Singapore has a generally efficient healthcare system, even with a health expenditure relatively low for developed countries. Because of the high standard on medical facilities compared to its neighbour states you might be transferred to a hospital in Singapore if you get sick while traveling Asia. Tap water is drinkable unless indicated. Restaurants and other places selling food are visited regularly by health inspectors. Before visiting Singapore you should get a vaccine for Typhoid, Hepatitis A, Hepatitis B and Tuberculosis. Certificate of vaccination against Yellow fever is required if you arrive from an infected area. Visa Most nationalities can enter Singapore and get a visa on arrival. Inhabitants of certain countries need to get a visa before they arrive Singapore. Entry permit duration depends on nationality and entry point: most people get 14 or 30 days, although EU, Norwegian, Swiss and US passport holders get 90 days. Citizens of some CIS countries (Russia, Ukraine, Kazakhstan) can transit 4 days without visa, if having tickets to a third country. Crime Singapore is one of the safest major cities in the world by virtually any measure. Most people, including single female travelers, will not face any problems walking along the streets alone at night. But as the local police say, "low crime does not mean no crime" — beware of pickpockets in crowded areas and don't forget your common sense entirely. Singapore has very strict drug laws, and drug trafficking carries a mandatory death penalty — which is also applied to foreigners. Even if you technically haven't entered Singapore and are merely transiting while in possession of drugs, you would still be subject to capital punishment. The paranoid might also like to note that in Singapore, it is an offence even to have any drug metabolites in your system, even if they were consumed outside Singapore, and Customs occasionally does spot urine tests at the airport. In addition, bringing in explosives or firearms without a permit is also a capital offence in Singapore. For some crimes, most notably illegal entry and overstaying your visa for over 90 days, Singapore imposes caning as a punishment. Other offenses which have caning as a punishment include vandalism, robbery, molestation and rape. In 1994 Michael P. Fay was sentenced to four months in jail, a fine of 3,500 Singapore dollars and six strokes of the cane. Even of you are a tourist the authorities in Singapore will punish you if you break their laws. Caning is a widely used form of legal corporal punishment. It is reserved for male criminals aged under 50, for a wide range of offences under the Criminal Procedure Code. Some physical damage may be inflicted, depending on the number of strokes. In case of a larger number of strokes the caning will leave scars for life. Do note that having sex with a girl under the age of 16 is considered to be rape under Singapore law, regardless of whether the girl consents to it and would land you a few strokes of the cane. This is no slap on the wrist: strokes from the thick rattan cane are excruciatingly painful, take weeks to heal and scar for life. Corruption is also punishable by caning so under no circumstances should you try to offer a bribe or gratuity to a police officer. Crimes such as murder, kidnapping, unauthorized possession of firearms and drug trafficking are punished with death. Oral and anal sex, long banned under colonial-era sodomy statutes, was legalized for heterosexuals in October 2007. Homosexual contact, however, remains illegal, with a theoretical punishment two years in prison and/or caning. Though this law is rarely enforced and there is a fairly vibrant gay community, gays should still expect legalized discrimination and unaccepting attitudes from locals and government officials.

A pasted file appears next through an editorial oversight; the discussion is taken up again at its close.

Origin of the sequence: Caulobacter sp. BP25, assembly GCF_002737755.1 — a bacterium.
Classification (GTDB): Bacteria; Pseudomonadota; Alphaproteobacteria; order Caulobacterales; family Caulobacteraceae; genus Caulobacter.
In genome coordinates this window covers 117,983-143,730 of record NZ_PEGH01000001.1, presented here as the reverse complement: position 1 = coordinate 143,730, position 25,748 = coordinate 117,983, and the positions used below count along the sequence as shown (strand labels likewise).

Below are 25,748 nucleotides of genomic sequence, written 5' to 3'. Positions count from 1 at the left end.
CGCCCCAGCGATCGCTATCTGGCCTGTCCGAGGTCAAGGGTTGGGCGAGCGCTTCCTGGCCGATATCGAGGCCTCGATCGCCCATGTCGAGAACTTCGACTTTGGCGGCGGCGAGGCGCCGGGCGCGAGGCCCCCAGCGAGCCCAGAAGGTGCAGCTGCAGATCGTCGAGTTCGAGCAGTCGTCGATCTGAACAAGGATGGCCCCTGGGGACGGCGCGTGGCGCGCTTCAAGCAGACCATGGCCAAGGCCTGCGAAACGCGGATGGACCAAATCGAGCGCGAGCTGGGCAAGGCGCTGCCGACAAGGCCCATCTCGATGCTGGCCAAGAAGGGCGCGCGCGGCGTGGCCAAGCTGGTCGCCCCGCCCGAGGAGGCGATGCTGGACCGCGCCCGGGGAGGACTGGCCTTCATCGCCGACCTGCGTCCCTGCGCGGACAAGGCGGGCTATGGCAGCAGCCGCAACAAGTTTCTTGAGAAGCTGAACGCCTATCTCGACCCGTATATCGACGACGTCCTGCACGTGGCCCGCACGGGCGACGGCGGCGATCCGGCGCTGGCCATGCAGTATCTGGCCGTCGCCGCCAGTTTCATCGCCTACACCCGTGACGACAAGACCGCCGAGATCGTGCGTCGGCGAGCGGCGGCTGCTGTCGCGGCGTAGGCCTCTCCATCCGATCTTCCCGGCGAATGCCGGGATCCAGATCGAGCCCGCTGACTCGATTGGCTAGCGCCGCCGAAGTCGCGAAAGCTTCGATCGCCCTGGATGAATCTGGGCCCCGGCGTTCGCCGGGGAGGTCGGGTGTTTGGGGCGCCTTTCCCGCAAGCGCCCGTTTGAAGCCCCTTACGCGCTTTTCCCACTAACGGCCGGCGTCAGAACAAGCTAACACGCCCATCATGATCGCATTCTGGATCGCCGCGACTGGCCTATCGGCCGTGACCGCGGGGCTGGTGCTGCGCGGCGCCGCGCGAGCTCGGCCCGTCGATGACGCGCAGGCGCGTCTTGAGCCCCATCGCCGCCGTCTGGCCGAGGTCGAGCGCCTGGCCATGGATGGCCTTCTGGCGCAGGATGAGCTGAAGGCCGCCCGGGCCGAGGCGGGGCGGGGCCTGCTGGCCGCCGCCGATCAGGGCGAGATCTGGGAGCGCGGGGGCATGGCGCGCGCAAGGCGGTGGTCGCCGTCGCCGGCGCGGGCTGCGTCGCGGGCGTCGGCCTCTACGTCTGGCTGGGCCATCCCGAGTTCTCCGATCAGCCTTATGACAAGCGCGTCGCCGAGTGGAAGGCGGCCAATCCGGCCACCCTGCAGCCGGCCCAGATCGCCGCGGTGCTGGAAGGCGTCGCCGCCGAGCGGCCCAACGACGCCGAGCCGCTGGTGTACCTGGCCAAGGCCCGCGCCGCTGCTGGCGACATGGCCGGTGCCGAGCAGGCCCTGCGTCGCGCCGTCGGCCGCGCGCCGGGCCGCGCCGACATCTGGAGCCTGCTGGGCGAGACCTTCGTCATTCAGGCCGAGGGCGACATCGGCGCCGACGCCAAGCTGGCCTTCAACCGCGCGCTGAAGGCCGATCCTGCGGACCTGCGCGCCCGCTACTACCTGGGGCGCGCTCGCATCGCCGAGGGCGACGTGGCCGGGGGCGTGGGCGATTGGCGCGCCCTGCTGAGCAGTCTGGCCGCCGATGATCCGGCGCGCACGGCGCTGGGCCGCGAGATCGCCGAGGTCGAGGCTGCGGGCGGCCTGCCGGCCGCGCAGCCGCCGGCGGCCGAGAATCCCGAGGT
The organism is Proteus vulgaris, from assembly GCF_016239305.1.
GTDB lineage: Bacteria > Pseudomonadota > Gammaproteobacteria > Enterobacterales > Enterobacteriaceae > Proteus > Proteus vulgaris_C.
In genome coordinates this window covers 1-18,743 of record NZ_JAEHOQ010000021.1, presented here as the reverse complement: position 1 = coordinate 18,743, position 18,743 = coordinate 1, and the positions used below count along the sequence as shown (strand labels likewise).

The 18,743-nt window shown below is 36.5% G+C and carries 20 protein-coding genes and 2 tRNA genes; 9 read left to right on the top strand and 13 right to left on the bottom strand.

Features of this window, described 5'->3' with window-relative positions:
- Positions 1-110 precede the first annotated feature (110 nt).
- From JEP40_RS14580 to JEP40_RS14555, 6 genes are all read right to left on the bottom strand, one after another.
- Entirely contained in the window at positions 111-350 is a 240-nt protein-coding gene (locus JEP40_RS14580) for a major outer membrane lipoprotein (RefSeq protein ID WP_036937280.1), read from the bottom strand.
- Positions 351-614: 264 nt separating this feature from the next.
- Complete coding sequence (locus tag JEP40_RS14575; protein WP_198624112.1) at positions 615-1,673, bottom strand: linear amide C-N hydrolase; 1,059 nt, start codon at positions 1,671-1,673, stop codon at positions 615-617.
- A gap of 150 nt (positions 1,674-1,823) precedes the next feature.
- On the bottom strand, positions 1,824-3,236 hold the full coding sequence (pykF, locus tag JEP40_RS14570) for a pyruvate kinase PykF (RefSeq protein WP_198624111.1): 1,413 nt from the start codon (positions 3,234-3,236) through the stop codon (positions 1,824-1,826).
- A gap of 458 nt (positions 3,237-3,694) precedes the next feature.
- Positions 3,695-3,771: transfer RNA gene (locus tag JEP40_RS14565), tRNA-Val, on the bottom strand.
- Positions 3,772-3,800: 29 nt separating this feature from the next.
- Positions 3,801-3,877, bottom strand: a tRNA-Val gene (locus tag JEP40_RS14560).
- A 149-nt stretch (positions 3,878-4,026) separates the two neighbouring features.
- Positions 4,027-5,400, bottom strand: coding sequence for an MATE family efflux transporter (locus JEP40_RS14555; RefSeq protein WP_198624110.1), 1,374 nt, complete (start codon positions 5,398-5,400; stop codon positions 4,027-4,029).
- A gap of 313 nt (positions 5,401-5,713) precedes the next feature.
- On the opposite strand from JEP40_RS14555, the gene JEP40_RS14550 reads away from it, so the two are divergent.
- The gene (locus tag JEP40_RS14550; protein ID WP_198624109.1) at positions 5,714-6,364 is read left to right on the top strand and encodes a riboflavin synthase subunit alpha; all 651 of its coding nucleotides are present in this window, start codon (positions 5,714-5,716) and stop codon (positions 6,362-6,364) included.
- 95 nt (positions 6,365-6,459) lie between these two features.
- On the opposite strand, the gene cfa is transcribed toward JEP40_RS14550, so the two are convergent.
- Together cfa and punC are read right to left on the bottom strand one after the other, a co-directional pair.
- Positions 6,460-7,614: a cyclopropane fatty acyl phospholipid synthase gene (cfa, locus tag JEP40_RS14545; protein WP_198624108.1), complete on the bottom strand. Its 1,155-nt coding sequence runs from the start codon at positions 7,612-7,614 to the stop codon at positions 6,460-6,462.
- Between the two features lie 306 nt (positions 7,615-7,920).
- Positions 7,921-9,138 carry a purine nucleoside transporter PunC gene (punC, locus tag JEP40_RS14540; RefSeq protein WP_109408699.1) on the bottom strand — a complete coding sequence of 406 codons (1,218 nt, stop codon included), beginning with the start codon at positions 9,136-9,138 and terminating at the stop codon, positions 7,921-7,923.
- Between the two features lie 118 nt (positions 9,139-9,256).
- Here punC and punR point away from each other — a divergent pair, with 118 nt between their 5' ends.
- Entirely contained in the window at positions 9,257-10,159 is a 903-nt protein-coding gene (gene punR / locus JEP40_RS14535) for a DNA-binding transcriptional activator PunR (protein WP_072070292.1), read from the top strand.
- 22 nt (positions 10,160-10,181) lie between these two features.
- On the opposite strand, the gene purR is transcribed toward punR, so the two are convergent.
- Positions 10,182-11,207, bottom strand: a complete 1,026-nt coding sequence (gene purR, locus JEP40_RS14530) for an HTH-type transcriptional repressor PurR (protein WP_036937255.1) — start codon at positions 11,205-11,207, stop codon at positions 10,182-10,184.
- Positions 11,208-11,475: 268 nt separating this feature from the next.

Begging is illegal in Singapore, but you'll occasionally see beggars on the streets. Most are not Singaporean — even the "monks" dressed in robes, who occasionally pester tourists for donations, are usually bogus. Tourists should be vigilant of taxi scams while in Singapore. Some taxi drivers receive commission for delivering foreigners to certain tourist traps and will employ high-pressure techniques to take you there. If reasonably possible, make sure the place you're going to is open before going there, confirm the place you're going to with the driver before embarking on your journey, and that you wish to go straight there. Do not confuse genuine helpfulness with an attempted scam, though. Bring prescriptions for any medicines you may have with you and obtain prior permission from the Health Sciences Authority before bringing in any sedatives (eg. Valium/diazepam) or strong painkillers (eg. codeine). Hippie types may expect a little extra attention from customs but getting a shave and a haircut is no longer a condition for entry. Duty free allowances for alcohol are 1 L of spirits and up to 2 L of wine or beer per person. Alcohol may not be brought in by persons under the age of 18. There is no duty-free allowance for cigarettes: all cigarettes legally sold in Singapore are stamped "SDPC", and smokers caught with unmarked cigarettes may be fined $500 per pack. Bringing one opened pack is usually tolerated. If you declare your cigarettes or excess booze at customs, you can opt to pay the tax or let the customs officers keep the cigarettes until your departure. The import of chewing gum/tobacco is illegal, but a few sticks for personal consumption are permitted. Tobacco is heavily taxed, and you are not allowed to bring more than one opened pack (not carton, but a single pack!) of cigarettes into the country. This is particularly strictly enforced on the land borders with Malaysia. Many public places including hawker centres have restrictions on smoking, and it is prohibited in public transport as well. There is a total ban on smoking in all air-conditioned places (including pubs and discos), and strict limitations on where you can smoke outside as well. The designated zone should be marked with a yellow outline and may have a sign reading "smoking zone". Pornography, pirated goods and publications by the Jehovah's Witnesses and the Unification Church may not be imported to Singapore, and baggage is scanned at land and sea entry points. In theory, all entertainment media including movies and video games must be sent to the Board of Censors for approval before they can be brought into Singapore, but that is rarely if ever enforced for original (non-pirated) goods. Pirated CDs or DVDs, on the other hand, can land you fines of up to S$1000 per disc. Jaywalking is illegal and punished with fines of $25 and up to three months in jail. Alcohol is haram to Muslims, and most Muslim Singaporeans duly avoid it. While most non-Muslim Singaporeans are not puritanical and enjoy a drink every now and then, do not expect to find the binge-drinking culture that you will find in most Western countries. Unlike in most Western countries, public drunkenness in socially frowned upon in Singapore, and misbehaving yourself under the influence of alcohol will certainly not gain you any respect from Singaporean friends. Do not allow any confrontations to escalate into fights, as the police will be called in, and you will face jail time and possibly caning. Prostitution is tolerated in six designated districts, most notably Geylang, which — not coincidentally — also offers some of the cheapest lodging and best food in the city. The industry maintains a low profile (no go-go bars here) and is not a tourist attraction by any stretch of the word. Legally practising commercial sex workers are required to register with the authorities and attend special clinics for regular sexually transmitted disease screening. However, please be prudent and practice safe sex--although most sex workers will insist on it anyway.